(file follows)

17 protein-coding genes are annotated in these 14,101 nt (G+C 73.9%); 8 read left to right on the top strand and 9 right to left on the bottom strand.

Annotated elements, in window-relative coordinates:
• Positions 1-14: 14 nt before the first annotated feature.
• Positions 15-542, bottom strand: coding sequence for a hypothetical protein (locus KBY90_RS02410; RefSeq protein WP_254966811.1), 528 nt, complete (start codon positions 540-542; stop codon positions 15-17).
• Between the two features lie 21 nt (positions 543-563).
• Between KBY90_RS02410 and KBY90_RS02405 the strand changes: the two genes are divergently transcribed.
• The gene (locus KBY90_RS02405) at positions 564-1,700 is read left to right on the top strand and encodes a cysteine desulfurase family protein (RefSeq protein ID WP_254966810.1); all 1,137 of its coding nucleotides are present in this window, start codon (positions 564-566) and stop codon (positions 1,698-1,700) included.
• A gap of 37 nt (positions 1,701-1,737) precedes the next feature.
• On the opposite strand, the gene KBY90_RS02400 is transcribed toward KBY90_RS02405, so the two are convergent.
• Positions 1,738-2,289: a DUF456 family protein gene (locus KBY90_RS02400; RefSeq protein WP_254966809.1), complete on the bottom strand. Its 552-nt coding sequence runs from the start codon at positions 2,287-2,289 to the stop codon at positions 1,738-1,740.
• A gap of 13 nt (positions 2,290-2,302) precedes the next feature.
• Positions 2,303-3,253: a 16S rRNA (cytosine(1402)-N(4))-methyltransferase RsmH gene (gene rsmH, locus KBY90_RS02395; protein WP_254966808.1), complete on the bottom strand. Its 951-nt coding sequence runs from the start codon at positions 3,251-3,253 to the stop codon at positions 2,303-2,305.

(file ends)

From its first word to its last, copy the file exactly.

17 protein-coding genes are annotated in these 14,101 nt (G+C 73.9%); 8 read left to right on the top strand and 9 right to left on the bottom strand.

Annotated elements, in window-relative coordinates:
• Positions 1-14: 14 nt before the first annotated feature.
• Positions 15-542, bottom strand: coding sequence for a hypothetical protein (locus KBY90_RS02410; RefSeq protein WP_254966811.1), 528 nt, complete (start codon positions 540-542; stop codon positions 15-17).
• Between the two features lie 21 nt (positions 543-563).
• Between KBY90_RS02410 and KBY90_RS02405 the strand changes: the two genes are divergently transcribed.
• The gene (locus KBY90_RS02405) at positions 564-1,700 is read left to right on the top strand and encodes a cysteine desulfurase family protein (RefSeq protein ID WP_254966810.1); all 1,137 of its coding nucleotides are present in this window, start codon (positions 564-566) and stop codon (positions 1,698-1,700) included.
• A gap of 37 nt (positions 1,701-1,737) precedes the next feature.
• On the opposite strand, the gene KBY90_RS02400 is transcribed toward KBY90_RS02405, so the two are convergent.
• Positions 1,738-2,289: a DUF456 family protein gene (locus KBY90_RS02400; RefSeq protein WP_254966809.1), complete on the bottom strand. Its 552-nt coding sequence runs from the start codon at positions 2,287-2,289 to the stop codon at positions 1,738-1,740.
• A gap of 13 nt (positions 2,290-2,302) precedes the next feature.
• Positions 2,303-3,253: a 16S rRNA (cytosine(1402)-N(4))-methyltransferase RsmH gene (gene rsmH, locus KBY90_RS02395; protein WP_254966808.1), complete on the bottom strand. Its 951-nt coding sequence runs from the start codon at positions 3,251-3,253 to the stop codon at positions 2,303-2,305.